In recent years so-called copyright trolls have been accused of various dubious schemes and actions, including intimidation and extortion.
Last month it became apparent that these concerns are not just one-sided complaints, when the U.S. Government launched a criminal case against two of Prenda Law’s principals.
This week, copyright trolling allegations are once again brought to the forefront. In a class action lawsuit filed in an Illinois federal court on behalf of accused pirates, a group of rightsholders, lawyers, and a torrent monitoring expert are accused taking part in an “extortion conspiracy.”
The case centers around Clear Skies Network (CSN) which brought several lawsuits against alleged downloaders of the movie “Good Kill.” As is common in these campaigns, the rightsholders work in tandem with lawyers and BitTorrent monitoring experts to make their case.
One of their targets was a 62-year-old woman, who has now decided to strike back, also on behalf of other defendants that are in the same position.
The complaint details how the woman was repeatedly threatened and intimidated with a possible $150,000 in statutory damages, asking her to settle for only a few thousand. It also mentions various other allegations including false statements.
In addition, the complaint notes that the defendants may have purposefully operated a honeypot where they themselves distributed the infringing movie before its theatrical release in the U.S.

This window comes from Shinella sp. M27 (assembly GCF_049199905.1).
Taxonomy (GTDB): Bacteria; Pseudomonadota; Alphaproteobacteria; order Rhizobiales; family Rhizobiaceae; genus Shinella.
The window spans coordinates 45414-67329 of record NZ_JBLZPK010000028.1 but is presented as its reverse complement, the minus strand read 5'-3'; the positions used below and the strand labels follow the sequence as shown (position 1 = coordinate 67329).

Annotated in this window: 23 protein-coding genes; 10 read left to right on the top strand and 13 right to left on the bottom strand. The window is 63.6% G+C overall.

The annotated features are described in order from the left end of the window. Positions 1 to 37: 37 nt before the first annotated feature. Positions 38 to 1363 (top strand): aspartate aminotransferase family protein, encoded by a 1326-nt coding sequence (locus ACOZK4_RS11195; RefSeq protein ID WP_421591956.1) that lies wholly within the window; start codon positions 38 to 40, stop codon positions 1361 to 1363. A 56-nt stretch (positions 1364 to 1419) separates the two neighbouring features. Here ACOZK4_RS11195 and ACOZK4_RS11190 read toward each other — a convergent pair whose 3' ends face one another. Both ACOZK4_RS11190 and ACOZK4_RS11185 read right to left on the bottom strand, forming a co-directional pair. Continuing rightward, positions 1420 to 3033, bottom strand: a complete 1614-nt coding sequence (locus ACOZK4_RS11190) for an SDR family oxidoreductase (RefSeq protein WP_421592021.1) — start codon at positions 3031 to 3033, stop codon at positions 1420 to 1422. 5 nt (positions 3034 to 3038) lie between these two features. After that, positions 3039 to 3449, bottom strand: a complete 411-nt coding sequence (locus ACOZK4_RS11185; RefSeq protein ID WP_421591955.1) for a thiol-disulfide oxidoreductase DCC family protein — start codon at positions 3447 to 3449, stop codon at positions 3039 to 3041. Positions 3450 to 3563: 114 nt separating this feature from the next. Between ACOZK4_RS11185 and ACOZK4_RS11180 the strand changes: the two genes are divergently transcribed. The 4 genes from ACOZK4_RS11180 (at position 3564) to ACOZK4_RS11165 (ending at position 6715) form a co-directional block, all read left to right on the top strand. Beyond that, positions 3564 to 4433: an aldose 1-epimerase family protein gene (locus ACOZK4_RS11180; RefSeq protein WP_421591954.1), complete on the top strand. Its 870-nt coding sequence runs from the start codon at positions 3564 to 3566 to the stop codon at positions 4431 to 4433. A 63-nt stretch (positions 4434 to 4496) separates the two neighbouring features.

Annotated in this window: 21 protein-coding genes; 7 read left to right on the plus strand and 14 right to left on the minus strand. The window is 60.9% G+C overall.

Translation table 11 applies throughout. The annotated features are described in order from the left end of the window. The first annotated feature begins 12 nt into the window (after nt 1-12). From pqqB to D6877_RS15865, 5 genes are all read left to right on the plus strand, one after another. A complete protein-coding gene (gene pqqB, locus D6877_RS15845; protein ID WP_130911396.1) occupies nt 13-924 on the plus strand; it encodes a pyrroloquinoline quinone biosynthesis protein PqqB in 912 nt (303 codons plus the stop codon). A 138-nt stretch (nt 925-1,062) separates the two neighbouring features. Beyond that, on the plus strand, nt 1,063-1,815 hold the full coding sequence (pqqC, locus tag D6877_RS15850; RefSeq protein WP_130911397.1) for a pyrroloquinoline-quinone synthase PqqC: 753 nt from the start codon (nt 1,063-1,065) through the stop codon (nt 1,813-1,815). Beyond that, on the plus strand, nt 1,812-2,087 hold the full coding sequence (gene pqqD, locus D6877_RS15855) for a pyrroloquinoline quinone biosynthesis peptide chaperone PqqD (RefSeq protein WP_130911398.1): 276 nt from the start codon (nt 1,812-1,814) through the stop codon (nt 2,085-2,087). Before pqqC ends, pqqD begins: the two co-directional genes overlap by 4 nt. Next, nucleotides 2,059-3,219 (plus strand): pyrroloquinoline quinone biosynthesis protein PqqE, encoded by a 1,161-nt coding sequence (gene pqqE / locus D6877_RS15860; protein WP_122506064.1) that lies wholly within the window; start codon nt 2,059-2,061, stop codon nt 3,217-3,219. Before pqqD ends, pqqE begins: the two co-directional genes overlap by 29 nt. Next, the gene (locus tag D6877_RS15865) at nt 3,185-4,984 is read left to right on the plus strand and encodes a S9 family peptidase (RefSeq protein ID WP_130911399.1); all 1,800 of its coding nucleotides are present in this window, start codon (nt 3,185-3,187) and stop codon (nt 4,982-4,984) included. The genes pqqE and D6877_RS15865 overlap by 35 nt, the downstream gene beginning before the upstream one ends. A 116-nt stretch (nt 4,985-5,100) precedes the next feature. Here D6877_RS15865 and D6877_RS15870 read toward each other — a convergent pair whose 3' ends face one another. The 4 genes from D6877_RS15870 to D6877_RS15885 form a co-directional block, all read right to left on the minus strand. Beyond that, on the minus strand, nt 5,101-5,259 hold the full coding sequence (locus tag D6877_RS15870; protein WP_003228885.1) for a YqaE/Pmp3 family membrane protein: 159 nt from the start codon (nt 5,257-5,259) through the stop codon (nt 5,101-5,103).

“CSN and/or the German John Doe relies on ‘fake experts’ and/or honeypots or seeds its Motion Picture for the express purpose of being able to claim that it has ‘caught’ people downloading the copyrighted material,” it reads.
The monitored torrents and the various associated IP-addresses were used as the base evidence for copyright lawsuits throughout the country. According to the class action complaint, the rightsholders continuously relied on the same German monitoring outfit whose evidence is insufficient to prove infringement.
Instead of protecting copyrights, the accused downloaders believe that the entire practice is primarily meant to generate a steady income flow for the filmmakers and other parties involved in the conspiracy.
“CSN’s existence has little to do with the protection of a copyright, and is instead an entity formed for the primary purpose of income generation through exploitation of the court system,” the complaint states.
As such, they accuse the alleged conspiracy of using the copyright cases as an extortion mechanism.
“[The defendants] have been engaged in a conspiracy to monetize infringement whereby they use questionable means to entrap unsuspecting Illinois residents who have allegedly violated CSN’s copyrights, and then extort money from these individuals using threatening and misleading settlement and litigation tactics under the guise of the Copyright Act.”
For the 62-year-old woman, this led to physical and emotional distress, and through the class action suit, she hopes to set the record straight.
Together with other potential members of the class, who have been treated similarly, she accuses CSN, the lawyers and the German torrent monitoring outfit, of conspiracy to improperly prosecute copyright infringement.
As compensation for the alleged unlawful acts, including of theft by deception barratry and maintenance, they ask for actual monetary damages as well as punitive damages.
According to FCT’s ‘Sophisticated Jane Doe’, it is about time that the Northern Illinois District takes a close look at these practices, and she hopes that it will help to finally cure this “judicial plague.”
A full copy of the class action complaint is available here (pdf).